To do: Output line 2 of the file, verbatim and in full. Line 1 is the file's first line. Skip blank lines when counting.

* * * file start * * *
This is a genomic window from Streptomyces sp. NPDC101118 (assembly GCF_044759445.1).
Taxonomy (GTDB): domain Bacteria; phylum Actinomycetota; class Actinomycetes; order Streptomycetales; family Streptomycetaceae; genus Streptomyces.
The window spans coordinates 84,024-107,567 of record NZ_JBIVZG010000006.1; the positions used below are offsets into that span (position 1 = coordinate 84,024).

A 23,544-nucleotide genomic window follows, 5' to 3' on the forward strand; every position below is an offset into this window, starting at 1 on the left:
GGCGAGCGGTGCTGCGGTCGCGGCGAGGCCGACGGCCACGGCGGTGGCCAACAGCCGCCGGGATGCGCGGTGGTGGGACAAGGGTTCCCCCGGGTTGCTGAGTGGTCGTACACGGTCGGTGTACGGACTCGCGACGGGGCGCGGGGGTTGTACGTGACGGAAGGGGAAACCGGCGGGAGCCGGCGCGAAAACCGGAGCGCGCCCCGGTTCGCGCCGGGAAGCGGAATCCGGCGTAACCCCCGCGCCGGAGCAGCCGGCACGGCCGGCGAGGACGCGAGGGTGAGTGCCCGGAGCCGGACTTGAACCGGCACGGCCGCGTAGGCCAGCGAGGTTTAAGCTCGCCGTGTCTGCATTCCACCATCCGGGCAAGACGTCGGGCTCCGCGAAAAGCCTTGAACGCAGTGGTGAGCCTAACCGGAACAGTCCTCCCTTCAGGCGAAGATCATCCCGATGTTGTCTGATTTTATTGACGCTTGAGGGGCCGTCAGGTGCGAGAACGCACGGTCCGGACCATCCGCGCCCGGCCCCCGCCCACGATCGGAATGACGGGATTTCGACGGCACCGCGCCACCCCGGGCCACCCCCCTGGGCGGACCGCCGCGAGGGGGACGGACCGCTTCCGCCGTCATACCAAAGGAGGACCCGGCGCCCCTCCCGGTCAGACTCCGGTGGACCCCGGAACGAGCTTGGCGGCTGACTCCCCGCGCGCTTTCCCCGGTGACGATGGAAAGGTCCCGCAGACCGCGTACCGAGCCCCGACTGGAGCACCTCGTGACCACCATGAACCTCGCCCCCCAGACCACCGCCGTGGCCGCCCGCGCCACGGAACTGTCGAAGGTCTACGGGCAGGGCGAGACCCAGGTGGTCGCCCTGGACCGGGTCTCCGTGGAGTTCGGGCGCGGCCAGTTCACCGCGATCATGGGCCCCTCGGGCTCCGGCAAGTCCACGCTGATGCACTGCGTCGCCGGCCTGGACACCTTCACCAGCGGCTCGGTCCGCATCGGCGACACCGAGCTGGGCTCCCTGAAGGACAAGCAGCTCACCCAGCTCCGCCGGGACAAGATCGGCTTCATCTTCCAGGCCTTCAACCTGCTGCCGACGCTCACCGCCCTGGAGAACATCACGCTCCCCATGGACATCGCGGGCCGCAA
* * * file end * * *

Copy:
Taxonomy (GTDB): domain Bacteria; phylum Actinomycetota; class Actinomycetes; order Streptomycetales; family Streptomycetaceae; genus Streptomyces.